Author Terry McMillan embodies the American dream. She's rich and successful, a best-selling novelist whose devoted fans have made her books and movies commercial blockbusters. When the film version of her 1996 novel How Stella Got Her Groove Back was released in 1998 starring Angela
Bassett and Taye Diggs, everyone in the world seemed to know that it was based on her romance with Jonathan Plummer, a handsome Jamaican hotel employee 23 years her junior she met while on vacation in Negril in 1995, when he was 20 years old. Her readers vicariously celebrated this apparent fulfillment of their own romantic hopes and dreams when McMillan married Plummer in Maui in September 1998.
"I saw him as being free of baggage," McMillan says with unintentional irony. "He was good to have around. I wasn't trying to mold him. I saw goodness in the young man I met. He was young, but he knew what he was doing. No one was twisting his arms."
It all seemed too good to be true. And of course, it was.
On October 4, McMillan and Plummer's seven-year marriage--which had effectively ended, McMillan asserts, on the night in December 2004 when Plummer told her he was gay--was declared officially over. The announcement ended nine months of ugly legal wrangling over the couple's ironclad prenuptial agreement. More painful to McMillan, however, was the fact that Plummer chose to take their divorce to the media, granting interviews and going on Good Morning America telling the world that he hadn't known he was gay when he married McMillan and that his wife had attacked him in a "homophobic" rage when he announced he was gay. [Repeated requests by The Advocate for an interview with Jonathan Plummer, made through his attorney, received no response by press time.] He released transcripts of angry letters and phone messages his wife had allegedly sent him, some of which contained cruel language. McMillan claims many of the messages were doctored, stating that Hummer and his attorneys failed to produce the originals in court.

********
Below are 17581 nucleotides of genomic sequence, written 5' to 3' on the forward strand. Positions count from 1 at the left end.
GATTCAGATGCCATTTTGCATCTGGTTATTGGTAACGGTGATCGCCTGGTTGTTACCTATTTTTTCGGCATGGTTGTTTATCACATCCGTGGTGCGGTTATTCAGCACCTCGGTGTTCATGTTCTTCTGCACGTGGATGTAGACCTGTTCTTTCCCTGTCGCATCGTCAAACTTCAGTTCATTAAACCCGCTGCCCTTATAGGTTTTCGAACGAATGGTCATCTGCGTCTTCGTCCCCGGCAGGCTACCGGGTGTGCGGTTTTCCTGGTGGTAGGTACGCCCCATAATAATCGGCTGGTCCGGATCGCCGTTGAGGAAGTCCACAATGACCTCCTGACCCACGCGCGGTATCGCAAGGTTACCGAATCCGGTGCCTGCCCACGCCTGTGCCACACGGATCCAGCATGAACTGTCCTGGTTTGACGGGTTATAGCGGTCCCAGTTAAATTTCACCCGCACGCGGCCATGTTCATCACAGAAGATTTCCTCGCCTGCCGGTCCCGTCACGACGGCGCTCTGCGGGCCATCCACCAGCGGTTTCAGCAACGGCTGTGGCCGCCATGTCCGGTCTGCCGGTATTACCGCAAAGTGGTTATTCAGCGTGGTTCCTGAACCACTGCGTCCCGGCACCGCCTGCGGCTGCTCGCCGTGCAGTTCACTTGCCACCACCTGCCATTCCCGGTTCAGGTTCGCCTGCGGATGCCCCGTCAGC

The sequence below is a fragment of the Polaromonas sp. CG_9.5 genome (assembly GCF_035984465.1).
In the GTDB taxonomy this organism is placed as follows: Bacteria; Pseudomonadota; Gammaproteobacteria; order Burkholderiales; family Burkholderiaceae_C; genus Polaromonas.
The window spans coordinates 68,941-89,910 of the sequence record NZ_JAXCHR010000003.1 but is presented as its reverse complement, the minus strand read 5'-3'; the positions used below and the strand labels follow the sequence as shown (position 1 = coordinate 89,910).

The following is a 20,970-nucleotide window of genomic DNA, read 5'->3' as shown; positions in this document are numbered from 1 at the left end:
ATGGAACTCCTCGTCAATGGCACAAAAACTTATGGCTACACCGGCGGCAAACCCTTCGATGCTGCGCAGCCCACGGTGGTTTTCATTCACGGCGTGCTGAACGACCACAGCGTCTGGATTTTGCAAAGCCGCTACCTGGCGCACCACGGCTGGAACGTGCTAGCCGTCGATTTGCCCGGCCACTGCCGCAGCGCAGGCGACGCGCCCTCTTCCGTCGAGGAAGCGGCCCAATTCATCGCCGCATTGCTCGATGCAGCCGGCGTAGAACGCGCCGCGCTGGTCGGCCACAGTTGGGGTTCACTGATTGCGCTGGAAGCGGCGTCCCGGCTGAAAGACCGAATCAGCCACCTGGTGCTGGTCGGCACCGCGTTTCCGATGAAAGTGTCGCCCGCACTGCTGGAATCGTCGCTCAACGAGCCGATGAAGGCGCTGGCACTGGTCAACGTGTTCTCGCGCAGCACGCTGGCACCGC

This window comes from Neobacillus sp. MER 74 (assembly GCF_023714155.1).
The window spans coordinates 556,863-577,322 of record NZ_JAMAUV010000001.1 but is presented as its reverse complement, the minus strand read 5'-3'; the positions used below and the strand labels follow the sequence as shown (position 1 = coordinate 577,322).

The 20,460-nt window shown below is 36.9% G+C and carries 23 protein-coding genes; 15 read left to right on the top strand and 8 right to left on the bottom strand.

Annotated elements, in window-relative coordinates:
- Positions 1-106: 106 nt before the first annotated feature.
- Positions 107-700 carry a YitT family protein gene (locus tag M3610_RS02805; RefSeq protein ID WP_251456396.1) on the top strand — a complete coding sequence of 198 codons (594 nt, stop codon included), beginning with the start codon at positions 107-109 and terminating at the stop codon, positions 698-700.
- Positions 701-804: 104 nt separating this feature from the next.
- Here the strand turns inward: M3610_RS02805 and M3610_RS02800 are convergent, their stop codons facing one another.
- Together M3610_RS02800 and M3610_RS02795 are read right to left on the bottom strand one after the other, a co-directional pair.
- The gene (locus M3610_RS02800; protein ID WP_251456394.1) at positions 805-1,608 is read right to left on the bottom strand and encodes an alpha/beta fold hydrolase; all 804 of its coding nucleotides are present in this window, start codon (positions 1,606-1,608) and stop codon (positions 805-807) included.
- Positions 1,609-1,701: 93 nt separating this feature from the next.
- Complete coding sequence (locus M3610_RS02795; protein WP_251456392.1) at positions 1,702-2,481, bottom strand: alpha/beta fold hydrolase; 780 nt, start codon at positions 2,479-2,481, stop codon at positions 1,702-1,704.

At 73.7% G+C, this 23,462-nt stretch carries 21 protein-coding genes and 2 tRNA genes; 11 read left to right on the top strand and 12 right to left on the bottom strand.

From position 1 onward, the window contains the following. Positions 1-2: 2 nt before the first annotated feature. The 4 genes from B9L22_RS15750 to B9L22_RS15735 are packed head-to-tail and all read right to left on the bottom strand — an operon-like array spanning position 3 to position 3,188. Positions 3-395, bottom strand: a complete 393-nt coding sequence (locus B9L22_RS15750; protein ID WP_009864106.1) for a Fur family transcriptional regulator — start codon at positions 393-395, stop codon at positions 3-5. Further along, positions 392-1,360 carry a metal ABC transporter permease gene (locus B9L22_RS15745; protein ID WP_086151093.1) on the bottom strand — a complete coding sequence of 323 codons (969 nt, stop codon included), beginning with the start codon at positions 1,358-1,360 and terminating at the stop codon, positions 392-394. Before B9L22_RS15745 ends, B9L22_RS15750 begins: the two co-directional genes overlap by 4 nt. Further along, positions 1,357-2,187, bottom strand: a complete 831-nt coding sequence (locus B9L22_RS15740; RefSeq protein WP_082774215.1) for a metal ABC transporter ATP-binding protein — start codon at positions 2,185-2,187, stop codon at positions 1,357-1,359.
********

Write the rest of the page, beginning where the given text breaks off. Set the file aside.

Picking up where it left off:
Now, in an exclusive gay-press interview, McMillan says, yes, she called Plummer a "fag" in a heated moment but that it doesn't make her homophobic. "Jonathan knows how many gay and lesbian friends I have had, both personally and professionally," she says. "In all the years we were together, he never heard me use the word 'fag' or 'faggot' in referring to anybody. The first time he heard me use that word was when I used it to him. A lot of black women who read my books couldn't even understand why I was offended by being referred to as a homophobe. Their attitude was 'Who gives a shit what gay people think?' Well, I do care. I have a lot of gay and lesbian friends, and they knew I was offended. They knew that the [generalizations] Jonathan said I'd made about gay people were not true."
The charge of homophobia has outraged McMillan's gay friends--notably, prolific best-selling author E. Lynn Harris.
"Knowing, full well, homophobic people, I would say that Terry is absolutely not homophobic," declares Harris, who has been close friends with McMillan for years. "She's like my sister. I'm really saddened that she's had to go through this. And then to be called homophobic as well--it's disgusting. If any of the statements attributed to her are true, they were made in a moment of rage."
McMillan indicates she would have missed early signs of her husband's burgeoning homosexuality in the first years of their relationship. "He was young," she says. "So there were things I took to be lack of experience. In some ways, he was shy. Sexually, he was pretty keen for a long time, but after a while it got boring, and he seemed happy with the way things were."
Just prior to their 1998 wedding, McMillan says, she became pregnant by Plummer, though she miscarried shortly thereafter. "Jonathan acted as though he was excited [by the pregnancy], but I could tell he wasn't," she says. …